Sir Otto Jaffe: Lord Mayor, linen merchant and philanthropist

Motorists travelling along Belfast’s Victoria Street will be familiar with a pastel yellow structure located at the entrance to Victoria Square. The iron fountain, cast by Sun Foundry in Glasgow, was commissioned in 1874 by Otto Jaffe in memory of his father, Daniel Joseph Jaffe.[1] This blog post examines the Jaffe family’s contribution to civic and mercantile life in Belfast, alongside their role in developing local institutions for the city’s Jewish community.

Victoria Street & Jaffe Fountain, 1910. Source: Robert John Welch Collection, National Museums Northern Ireland.

Otto Jaffe was born in Hamburg, Germany, in 1846. He first arrived in Belfast at twelve years of age and attended ‘Mr Tate’s School in Holywood’ before completing his education in Switzerland.[2] The Jaffe’s interest in the textile industry brought the family to Belfast, by then known as ‘Linenopolis’, in 1851. Daniel Jaffe financed the construction of a linen warehouse ‘in Italian Renaissance style’ at the corner of Linenhall Street and Donegall Square South.[3] This ornate building, completed in 1862, still exists and currently functions as Ten Square Hotel. Daniel Jaffe also funded the city’s first purpose-built synagogue in 1864 which was located at 71 Great Victoria Street.[4]

Following extended periods working in Europe and the USA, Otto Jaffe returned to Belfast on a permanent basis in 1877 to manage the family linen business.[5] Otto married Paula Hertz, a native of Brunswick, Germany, in 1879. Jaffe quickly became immersed in civic life in Belfast and was noted as ‘a man of philanthropic spirit’.[6] By 1879 he was vice-chairman of the ‘Town Relief Fund’ and by the mid-1880s claimed board membership of the Royal Belfast Hospital, Belfast Harbour Commissioners, Belfast Chamber of Commerce and Royal Belfast Academical Institution – among many other organisations.[7]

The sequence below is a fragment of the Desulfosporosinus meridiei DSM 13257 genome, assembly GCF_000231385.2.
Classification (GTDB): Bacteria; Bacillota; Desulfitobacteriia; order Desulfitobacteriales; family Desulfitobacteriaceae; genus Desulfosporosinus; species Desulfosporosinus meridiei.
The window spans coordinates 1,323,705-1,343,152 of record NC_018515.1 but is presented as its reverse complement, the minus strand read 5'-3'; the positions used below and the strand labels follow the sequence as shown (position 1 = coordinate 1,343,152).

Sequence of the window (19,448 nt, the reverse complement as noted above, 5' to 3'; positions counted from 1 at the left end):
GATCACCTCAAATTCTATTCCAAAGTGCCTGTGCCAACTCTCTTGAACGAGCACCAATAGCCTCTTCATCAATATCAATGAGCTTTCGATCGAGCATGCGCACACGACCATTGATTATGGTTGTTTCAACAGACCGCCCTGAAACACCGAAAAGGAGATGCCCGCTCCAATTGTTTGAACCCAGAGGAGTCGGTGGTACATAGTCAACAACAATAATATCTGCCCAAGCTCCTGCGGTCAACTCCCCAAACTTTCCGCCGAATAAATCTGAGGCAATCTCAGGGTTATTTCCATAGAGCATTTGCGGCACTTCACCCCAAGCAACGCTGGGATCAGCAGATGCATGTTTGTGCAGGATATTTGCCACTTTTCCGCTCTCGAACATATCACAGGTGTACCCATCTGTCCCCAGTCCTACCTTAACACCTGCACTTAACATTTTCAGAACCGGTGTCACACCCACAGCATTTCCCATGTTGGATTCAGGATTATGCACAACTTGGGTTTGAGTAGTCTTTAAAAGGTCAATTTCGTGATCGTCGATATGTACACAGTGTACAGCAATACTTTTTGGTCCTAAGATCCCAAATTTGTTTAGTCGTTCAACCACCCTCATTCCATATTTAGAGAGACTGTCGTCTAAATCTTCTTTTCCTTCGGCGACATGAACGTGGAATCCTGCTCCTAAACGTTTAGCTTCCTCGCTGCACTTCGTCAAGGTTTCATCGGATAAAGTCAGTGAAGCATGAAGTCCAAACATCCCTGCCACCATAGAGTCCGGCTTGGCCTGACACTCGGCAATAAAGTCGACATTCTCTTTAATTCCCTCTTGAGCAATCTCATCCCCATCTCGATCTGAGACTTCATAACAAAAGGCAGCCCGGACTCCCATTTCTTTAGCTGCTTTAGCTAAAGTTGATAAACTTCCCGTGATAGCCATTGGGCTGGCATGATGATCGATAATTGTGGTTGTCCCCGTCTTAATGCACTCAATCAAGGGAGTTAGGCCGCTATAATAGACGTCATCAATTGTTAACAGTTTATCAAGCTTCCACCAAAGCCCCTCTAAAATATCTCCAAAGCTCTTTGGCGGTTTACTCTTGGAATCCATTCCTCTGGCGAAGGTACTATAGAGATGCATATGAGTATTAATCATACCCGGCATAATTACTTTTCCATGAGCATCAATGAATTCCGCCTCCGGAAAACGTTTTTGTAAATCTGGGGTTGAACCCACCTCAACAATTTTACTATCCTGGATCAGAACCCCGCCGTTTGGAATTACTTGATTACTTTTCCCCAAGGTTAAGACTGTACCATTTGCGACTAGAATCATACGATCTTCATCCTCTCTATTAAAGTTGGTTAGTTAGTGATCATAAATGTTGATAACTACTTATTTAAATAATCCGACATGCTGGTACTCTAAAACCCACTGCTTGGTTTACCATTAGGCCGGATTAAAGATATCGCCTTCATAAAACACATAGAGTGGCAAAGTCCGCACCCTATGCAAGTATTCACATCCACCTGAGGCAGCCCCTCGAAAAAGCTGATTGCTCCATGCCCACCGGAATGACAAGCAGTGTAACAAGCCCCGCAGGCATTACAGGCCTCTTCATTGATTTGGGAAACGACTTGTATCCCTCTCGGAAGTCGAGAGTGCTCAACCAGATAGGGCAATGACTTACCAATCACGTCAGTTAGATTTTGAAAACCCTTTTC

The Jaffe Memorial Fountain as it looks today. Photographer: William Murphy. Source:

The civic elite in which Otto Jaffe mixed also dominated municipal politics. Jaffe aligned himself to Irish Unionism in the 1880s and became a naturalised British citizen in 1888. By 1890 Jaffe was a Justice of the Peace and considering his own election bid. Jaffe was subsequently elected as councillor for the St Anne’s Ward in the 1892 local elections.[8] During his time as a councillor he ‘was an active member of the committee which got the Public Libraries Act extended to Belfast, leading to the first free library being established’.[9] His political influence expanded rapidly during the 1890s and culminated in his nomination as Lord Mayor of Belfast in 1899. After completing his one-year term, which he ‘discharged with much credit’, Jaffe was knighted in Dublin Castle by the Lord Lieutenant.[10] Sir Jaffe was appointed High Sheriff of Belfast in 1901 and served a second term as Lord Mayor in 1904-5.[11]

Like his father, Daniel, Otto made a significant contribution to the local Jewish community. By the 1890s the congregation of the city’s first synagogue on Great Victoria Street had increased from fifty-five to over one thousand and was too small to accommodate the community’s needs.[12] In 1904 Jaffe contributed £4,000 towards the construction of a new synagogue in Annesley Street.[13] Otto Jaffe attended the opening ceremony in August 1904 wearing his mayoral regalia.[14] Sir Otto and Lady Jaffe also funded the Jaffe National Memorial School on Cliftonville Road which opened in 1907. The school provided Jewish religious tuition and was described as a ‘practically a Godsend to the city of Belfast’ where ‘no distinction was made with regard to the religion of the children attending it’.[15] The school was amalgamated and renamed Cliftonville Primary School in the 1950s.[16]